Consumer preferences for their beef steaks a battle of 'tradition' versus 'new'

Photo by Todd JohnsonA beef steak, veggies and a salad remain a popular and nutritious choice for diners.

STILLWATER — It has been said change is a constant, and that saying has certainly been proven accurate when it comes to those succulent steaks meat-lovers so love to eat.

Improved genetics and feeding technologies, not to mention a number of economic incentives, have led to larger beef cattle over the decades. However, while cattle carcasses have increased in size – and along with it meat cut into steaks – most restaurants and grocery stores offer relatively fixed serving sizes, usually 6 ounces, 8 ounces, 12 ounces and 16 ounces.

“Most people don’t want to eat a 32-ounce steak, with the consequence that steaks from today’s larger beef cattle are often cut thinner than what was done traditionally,” said Jayson Lusk, head of Purdue University’s department of agricultural economics, speaking about research on which he worked while a faculty member at Oklahoma State University.

“That got us to wondering: For a fixed weight, do consumers prefer traditional thicker steaks that take up a smaller area on one’s plate or newer, thinner steaks that take up a larger area?” he said. “Presentation is known to correlate to varying degrees to what consumers want to buy.”

Lusk and his fellow OSU researchers Derrell Peel and Josh Maples surveyed more than 1,000 U.S. consumers and presented them with a series of choices that varied the type, thickness, area and price of the steak. Once the thickness and area of a steak is known, the weight is pre-determined.

According to the study conclusion, “the decrease in consumer welfare by moving from a choice set containing small area and thick steaks to a choice set that includes large area and thin steaks implies that the changes in carcass size have led to a decrease in consumer utility from today’s steak choices relative to the steak choices of a few decades ago.”

“In essence, our survey implied consumer preference varies relative to steak size but are generally in unison in their dislike for the thinnest cuts of steaks,” Lusk said. “The aggregate welfare loss from the increase in carcass weight with respect to ribeye and sirloin steaks is $8.6 billion for the two largest classes. That is significant.”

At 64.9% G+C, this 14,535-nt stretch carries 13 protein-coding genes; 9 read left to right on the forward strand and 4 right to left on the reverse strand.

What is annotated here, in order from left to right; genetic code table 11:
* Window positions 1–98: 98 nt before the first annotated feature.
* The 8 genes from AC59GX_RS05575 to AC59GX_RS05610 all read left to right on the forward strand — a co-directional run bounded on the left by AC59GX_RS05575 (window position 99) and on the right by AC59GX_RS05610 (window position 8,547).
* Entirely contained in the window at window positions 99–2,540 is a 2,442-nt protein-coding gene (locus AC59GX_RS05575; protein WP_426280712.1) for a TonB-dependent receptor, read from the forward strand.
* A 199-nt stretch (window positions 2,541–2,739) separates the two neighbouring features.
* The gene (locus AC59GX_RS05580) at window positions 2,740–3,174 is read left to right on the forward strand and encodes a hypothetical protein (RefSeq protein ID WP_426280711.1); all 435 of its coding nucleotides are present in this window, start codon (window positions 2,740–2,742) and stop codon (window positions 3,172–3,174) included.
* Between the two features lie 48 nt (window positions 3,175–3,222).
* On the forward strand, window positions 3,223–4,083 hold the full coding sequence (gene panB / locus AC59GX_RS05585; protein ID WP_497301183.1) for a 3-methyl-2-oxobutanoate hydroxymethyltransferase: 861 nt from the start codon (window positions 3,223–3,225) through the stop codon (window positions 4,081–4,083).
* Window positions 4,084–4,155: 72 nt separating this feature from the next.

More meat

on the hoof

To provide some perspective, U.S. Department of Agriculture data indicate average weights of commercially slaughtered cattle hovered around 1,000 pounds from the 1950s midway through the 1970s.

“Since 1975, there has been a steady increase in the size of beef cattle,” said Peel, one of the study’s researchers and the OSU Cooperative Extension livestock marketing specialist. “Finished cattle weights have increased about nine pounds per year on average. In 2016, the average weight was 1,363 pounds, which is 366 pounds more than the average weight in 1975.”

Still, steaks are only one type of cut. Larger steaks can be offset by increases in quantity produced of other cuts. Ground beef is a prominent example.

“Ground beef increases proportionally as carcass size increases, and so more meat per animal has likely led to increases in consumer value through lower prices or smaller increases in prices resulting from the decrease in number of cattle slaughtered,” Peel said. “Ground beef can be marketed in pretty much any size package, as opposed to steaks.”

However, steaks represent an important portion of the total carcass value, and it is possible the increase in size of other cuts also may have created less desirable end products for consumers.

“This study was recently published in volume 74 of the peer-reviewed Food Policy journal,” Peel said. “Steak size has not traditionally been thought of as a quality characteristic relative to steaks. We hope this study helps promote greater industry awareness and discussion of the implications of increasing carcass size.”

Peel and Lusk added that future research should focus on the effects of increased carcass weights on consumer welfare across multiple cuts.

“Such studies might find that while welfare losses exist for some cuts, the gains in welfare from other cuts lead to a net increase in consumer welfare due to larger cattle,” Lusk said.

The Oklahoma Cooperative Extension Service is one of two state agencies administered by OSU’s Division of Agricultural Sciences and Natural Resources, along with DASNR’s statewide Oklahoma Agricultural Experiment Station system, the official research arm of the division.

Purdue’s department of agricultural economics is part of the university’s College of Agriculture, renowned for its programs in the agricultural, food, life and natural resource sciences.

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